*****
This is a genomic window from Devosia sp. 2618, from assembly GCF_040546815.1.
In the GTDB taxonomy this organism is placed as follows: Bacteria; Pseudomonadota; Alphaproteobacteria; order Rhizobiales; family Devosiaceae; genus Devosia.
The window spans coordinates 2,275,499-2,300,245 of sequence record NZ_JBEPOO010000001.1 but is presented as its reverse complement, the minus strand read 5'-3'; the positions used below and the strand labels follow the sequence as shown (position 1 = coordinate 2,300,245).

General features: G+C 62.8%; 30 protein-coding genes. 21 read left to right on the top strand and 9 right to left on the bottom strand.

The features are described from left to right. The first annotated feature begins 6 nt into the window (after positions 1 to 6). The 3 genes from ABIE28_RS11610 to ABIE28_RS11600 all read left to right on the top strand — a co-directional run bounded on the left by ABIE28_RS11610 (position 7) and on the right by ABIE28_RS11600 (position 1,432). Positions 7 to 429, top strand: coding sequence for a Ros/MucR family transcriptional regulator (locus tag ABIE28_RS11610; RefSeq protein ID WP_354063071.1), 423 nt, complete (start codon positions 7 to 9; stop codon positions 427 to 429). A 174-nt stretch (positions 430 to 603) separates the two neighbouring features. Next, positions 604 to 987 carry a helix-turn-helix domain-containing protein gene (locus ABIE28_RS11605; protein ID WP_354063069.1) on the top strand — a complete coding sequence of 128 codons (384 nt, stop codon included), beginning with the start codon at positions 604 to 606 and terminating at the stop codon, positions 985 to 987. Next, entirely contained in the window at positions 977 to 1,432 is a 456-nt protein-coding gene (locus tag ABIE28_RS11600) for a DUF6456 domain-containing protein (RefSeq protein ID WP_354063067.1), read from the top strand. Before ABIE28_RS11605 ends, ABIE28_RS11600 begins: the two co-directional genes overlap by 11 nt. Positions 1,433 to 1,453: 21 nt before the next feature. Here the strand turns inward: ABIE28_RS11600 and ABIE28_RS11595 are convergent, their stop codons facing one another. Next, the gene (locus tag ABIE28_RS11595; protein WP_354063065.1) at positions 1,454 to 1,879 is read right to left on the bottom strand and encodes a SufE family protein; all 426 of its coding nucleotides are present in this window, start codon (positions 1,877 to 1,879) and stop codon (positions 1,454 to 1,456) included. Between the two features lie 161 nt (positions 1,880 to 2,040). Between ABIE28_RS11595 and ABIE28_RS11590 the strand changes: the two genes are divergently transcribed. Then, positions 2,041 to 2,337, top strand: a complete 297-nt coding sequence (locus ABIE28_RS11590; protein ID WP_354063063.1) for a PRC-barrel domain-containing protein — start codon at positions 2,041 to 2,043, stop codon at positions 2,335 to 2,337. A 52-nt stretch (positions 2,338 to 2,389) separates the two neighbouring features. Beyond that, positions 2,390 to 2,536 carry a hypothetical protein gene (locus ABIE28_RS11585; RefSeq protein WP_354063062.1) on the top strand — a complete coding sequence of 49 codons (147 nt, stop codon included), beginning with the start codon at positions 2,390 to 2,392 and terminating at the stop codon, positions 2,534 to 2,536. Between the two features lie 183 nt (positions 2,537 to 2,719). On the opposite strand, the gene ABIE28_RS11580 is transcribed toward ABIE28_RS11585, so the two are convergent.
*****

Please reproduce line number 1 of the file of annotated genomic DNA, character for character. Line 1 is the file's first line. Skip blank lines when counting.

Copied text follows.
This is a genomic window from Devosia sp. 2618, from assembly GCF_040546815.1.